In this section we are going to solve equations which are "Quadratic in Form". Quadratic in Form simply means that substitution of a single variable for some expression in the equation produces a quadratic equation. Because we are expert at solving quadratic equations, the substitution converts a new problem to a familiar problem. At this point in the process we feel confident we can solve the problem -- just a matter of cranking out those pesky numbers.

An equation is quadratic in form if it looks like $a{M}^{2}+bM+c=0$ where $a\ne 0,b,c$ are numerical coefficients and M is some algebraic expression.

When you are faced with a new equation in one variable, try to rewrite (using the First Two Properties of Equations) the equation in a more friendly/yielding format. If that does not work, check to see if it is Quadratic in Form. If it is, use the techniques of this section to solve the equation. For some equations the person solving the equation must be a creative, ingenious artist.

### Minimal List of Exercises Page 678.

If you understand the previous material you should be able to answer the following questions.
Each of these questions should be answered. If a particular concept is difficult for you, you should study the related text material and then try to answer some additional questions from the list provided by the department. In each case you are expected to make an honest adult evaluation of your understanding of the concept. Your ability to answer these questions is one tool to help you make that evaluation.

Exercise Set 11.3 Page 678:1, 3, 5, 7, 9, 15, 17, 19, 21, 23

#### Section 11.5 and 11.6: Quadratic Functions and Parabolas

Important: In mathematics, the statement that "Property P characterizes object X" means, not simply that X has property P, but that X is the only thing that has property P.
As with many words in mathematics we are much more precise when we use the word characterize.
Consider the statement: "Points on the x-axis are characterized by the fact that their second coordinates are 0."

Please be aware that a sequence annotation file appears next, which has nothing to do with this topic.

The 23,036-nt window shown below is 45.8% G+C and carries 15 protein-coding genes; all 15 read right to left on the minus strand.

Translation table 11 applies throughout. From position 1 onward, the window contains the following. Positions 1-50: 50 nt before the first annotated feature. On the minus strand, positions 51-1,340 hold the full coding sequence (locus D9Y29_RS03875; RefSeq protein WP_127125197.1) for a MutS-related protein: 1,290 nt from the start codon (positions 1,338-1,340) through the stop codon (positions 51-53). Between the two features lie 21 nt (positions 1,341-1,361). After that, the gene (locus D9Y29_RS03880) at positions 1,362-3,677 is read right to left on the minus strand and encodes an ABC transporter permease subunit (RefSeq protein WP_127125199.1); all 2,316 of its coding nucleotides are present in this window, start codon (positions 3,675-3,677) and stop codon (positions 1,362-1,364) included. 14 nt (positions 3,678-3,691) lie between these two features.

We mean that the second coordinate of every point on the x-axis is 0 and points not on the x-axis do not have second coordinates 0.
So if we are "looking for points on the x-axis we simply "algebraically run around looking" for points whose second coordinates are 0.

"Points on the y-axis are characterized by the fact that their first coordinates are 0."
We mean that the first coordinate of every point on the y-axis is 0 and points not on the y-axis do not have first coordinates 0.
So if we are "looking for points on the y-axis we simply "algebraically run around looking" for points whose first coordinates are 0.

Determing Intercepts of Graphs of Functions Recall that the graph of a function named $f$ is the set of points of the form $\left(x,f\left(x\right)\right)$. That is -- The second coordinate is the range element associated with the first coordinate.

y-intercept: To find the y-intercept of a function $f$, we must realize two important properties of the point we are trying to find:

• the point is on the graph of $f$ so has the form $\left(x,f\left(x\right)\right)$.
• The point is on the y-axis so its first coodinate must be 0. So the point must be of the form $\left(0,y\right)$.